Mark Tantrum/The New Zealand Government via Getty Images
In the aftermath of the Christchurch mosques terrorist attack, Prince William stands with the victims in their grief.
This week, the royal father of three has been in New Zealand on behalf of Queen Elizabeth II. While in the country on Friday, the prince paid a touching visit to the Al Noor Mosque in Christchurch, one of two mosques targeted in the March terrorist shootings that killed 50 people and injured others.
Appearing before a room full of people at the mosque, William delivered lengthy remarks decrying division and hate and praising the people of New Zealand for their unity in a time of such tragedy.
“On the 15th of March, tragedy unfolded in this room,” the royal strikingly noted in his introduction.
As he explained in his speech, “I have been visiting New Zealand since before I could walk. I have stood alongside New Zealanders in moments of joy and celebration and I have stood alongside New Zealanders in this city in moments of real pain, after loved ones, homes, and livelihoods had been lost after the 2011 earthquake.” The royal also paid a visit to the Oi Manawa Canterbury Earthquake National Memorial, where he paid tribute to victims by laying a wreath.
“And what I have known of New Zealanders from the earliest moments of my life, is that you are a people who look out to the world with optimism. You have a famous strength of character. You have a warm-hearted interest about cultures, religion, and people thousands of miles from your shores.”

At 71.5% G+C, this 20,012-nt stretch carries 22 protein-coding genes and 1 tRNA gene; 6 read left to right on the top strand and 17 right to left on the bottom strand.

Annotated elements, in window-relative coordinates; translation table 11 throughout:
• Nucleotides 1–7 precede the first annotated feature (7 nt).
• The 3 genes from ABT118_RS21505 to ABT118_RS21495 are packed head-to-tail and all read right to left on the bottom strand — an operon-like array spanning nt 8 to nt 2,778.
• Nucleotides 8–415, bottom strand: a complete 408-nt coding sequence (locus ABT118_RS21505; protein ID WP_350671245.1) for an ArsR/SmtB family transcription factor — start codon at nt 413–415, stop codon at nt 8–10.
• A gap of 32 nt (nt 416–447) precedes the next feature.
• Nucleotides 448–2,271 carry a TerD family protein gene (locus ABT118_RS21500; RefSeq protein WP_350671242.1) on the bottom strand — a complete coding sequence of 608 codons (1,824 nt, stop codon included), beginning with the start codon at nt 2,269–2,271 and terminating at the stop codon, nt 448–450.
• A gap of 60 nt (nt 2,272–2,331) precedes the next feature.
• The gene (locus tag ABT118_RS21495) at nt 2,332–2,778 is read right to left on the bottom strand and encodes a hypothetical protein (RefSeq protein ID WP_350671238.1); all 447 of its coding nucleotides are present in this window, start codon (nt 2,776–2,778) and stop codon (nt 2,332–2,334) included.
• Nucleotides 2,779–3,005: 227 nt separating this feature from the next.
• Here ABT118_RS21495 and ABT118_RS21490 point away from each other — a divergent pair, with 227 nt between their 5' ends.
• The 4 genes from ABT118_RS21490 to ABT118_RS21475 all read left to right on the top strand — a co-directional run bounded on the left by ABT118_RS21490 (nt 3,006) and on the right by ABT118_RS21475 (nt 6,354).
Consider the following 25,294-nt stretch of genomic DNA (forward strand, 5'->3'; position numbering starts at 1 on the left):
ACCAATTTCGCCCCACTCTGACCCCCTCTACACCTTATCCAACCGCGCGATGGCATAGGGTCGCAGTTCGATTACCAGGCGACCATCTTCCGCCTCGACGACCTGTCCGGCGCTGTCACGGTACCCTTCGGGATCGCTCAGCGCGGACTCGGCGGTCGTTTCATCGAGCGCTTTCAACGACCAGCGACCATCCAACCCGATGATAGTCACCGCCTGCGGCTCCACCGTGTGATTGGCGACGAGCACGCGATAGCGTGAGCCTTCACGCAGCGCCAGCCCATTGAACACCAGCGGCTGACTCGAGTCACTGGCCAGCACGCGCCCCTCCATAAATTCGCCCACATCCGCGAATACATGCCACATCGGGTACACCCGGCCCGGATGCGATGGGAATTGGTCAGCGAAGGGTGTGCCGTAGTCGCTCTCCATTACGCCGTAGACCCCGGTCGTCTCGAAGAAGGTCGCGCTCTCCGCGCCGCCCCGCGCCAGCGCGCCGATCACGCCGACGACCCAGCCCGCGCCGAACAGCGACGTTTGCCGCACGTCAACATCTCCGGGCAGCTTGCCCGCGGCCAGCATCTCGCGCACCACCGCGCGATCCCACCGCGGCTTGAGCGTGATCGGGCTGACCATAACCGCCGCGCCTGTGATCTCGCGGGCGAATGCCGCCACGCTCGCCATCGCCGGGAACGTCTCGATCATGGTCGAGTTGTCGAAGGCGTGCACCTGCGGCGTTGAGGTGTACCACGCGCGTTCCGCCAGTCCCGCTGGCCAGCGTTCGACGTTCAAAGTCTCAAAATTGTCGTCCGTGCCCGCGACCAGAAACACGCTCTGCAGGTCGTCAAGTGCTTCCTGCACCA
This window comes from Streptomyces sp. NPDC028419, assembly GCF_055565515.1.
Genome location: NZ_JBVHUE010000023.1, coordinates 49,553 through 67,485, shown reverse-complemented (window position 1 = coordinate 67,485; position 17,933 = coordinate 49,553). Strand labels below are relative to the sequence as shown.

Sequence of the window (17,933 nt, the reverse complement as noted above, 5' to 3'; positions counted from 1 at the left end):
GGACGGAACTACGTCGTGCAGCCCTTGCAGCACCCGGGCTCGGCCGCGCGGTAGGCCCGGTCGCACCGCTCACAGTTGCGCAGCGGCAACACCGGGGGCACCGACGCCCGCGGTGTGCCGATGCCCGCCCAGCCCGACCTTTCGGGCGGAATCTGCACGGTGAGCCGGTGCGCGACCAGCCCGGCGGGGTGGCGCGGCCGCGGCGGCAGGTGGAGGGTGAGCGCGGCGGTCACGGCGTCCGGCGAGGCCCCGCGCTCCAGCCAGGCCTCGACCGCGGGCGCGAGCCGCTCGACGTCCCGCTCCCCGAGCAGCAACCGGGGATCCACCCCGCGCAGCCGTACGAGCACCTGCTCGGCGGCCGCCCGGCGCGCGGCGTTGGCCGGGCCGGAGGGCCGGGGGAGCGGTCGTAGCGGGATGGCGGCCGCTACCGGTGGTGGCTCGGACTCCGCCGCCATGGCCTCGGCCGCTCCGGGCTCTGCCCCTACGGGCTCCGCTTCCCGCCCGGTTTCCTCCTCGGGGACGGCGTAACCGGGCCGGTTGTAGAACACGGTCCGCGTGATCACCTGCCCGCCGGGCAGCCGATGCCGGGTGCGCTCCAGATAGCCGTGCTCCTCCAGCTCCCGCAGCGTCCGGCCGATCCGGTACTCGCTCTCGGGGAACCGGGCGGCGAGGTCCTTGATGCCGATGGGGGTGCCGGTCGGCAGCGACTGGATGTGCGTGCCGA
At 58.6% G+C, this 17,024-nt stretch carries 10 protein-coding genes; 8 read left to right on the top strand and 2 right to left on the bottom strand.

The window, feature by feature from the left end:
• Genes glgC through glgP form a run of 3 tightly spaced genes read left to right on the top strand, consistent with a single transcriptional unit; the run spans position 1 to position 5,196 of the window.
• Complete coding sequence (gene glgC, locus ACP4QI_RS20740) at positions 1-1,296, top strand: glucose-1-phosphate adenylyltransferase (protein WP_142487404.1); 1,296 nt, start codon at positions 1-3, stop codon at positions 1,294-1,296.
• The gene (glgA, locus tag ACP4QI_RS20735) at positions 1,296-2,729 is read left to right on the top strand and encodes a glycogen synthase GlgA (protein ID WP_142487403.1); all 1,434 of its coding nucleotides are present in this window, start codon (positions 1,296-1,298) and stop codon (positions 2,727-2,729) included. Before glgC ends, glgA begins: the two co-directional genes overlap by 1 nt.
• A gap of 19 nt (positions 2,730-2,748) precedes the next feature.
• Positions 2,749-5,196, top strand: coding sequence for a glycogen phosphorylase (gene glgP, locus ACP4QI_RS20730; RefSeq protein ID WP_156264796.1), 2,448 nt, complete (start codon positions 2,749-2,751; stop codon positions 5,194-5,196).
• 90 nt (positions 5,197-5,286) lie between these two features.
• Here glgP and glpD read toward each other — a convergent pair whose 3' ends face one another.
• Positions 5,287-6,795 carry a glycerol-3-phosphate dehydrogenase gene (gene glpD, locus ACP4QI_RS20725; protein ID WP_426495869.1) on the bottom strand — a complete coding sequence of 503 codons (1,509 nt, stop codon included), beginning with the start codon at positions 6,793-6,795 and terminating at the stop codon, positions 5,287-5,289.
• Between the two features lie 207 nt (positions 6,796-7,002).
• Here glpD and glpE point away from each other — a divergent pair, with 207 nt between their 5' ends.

As the famous figure continued, he reflected on dealing with his own loss and what the process taught him.
“In a moment of acute pain, you stood up and you stood together and in reaction to tragedy, you achieved something remarkable,” he said. “I have had reasons myself to reflect on grief and sudden pain and loss in my own life and in my role, I have often seen up close the sorrow of others in moments of tragedy, as I have today. What I have realized is that of course grief can change your outlook. You don’t ever forget the shock, the sadness, and the pain, but I do not believe that grief changes who you are. Grief—if you let it—will reveal who you are…The startling weight of grief can burst any bubble of complacency in how you live your life, and help you to live up to the values you espouse.”
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William acknowledged all of the impressive ways the country responded to the attack and how it revealed the true nature and strength of the country. “An act of violence was designed to change New Zealand. But instead, the grief of a nation revealed just how deep your wells of empathy, compassion, warmth, and love truly run,” he told his audience.
“The Muslim community showed the world the true face of Islam as a religion of peace and understanding.”
As he concluded, the royal issued a call to end extremism and declared his support of New Zealand. “To the people of New Zealand and the people of Christchurch—to our Muslim community and all those who have rallied to your side—I stand with you in gratitude for what you have taught the world these past weeks. I stand with you in optimism about the future of this great city. I stand with you in grief for those we have lost, and with support for those who survived and I stand with you in firm belief that the forces of love will always prevail over the forces of hate.”
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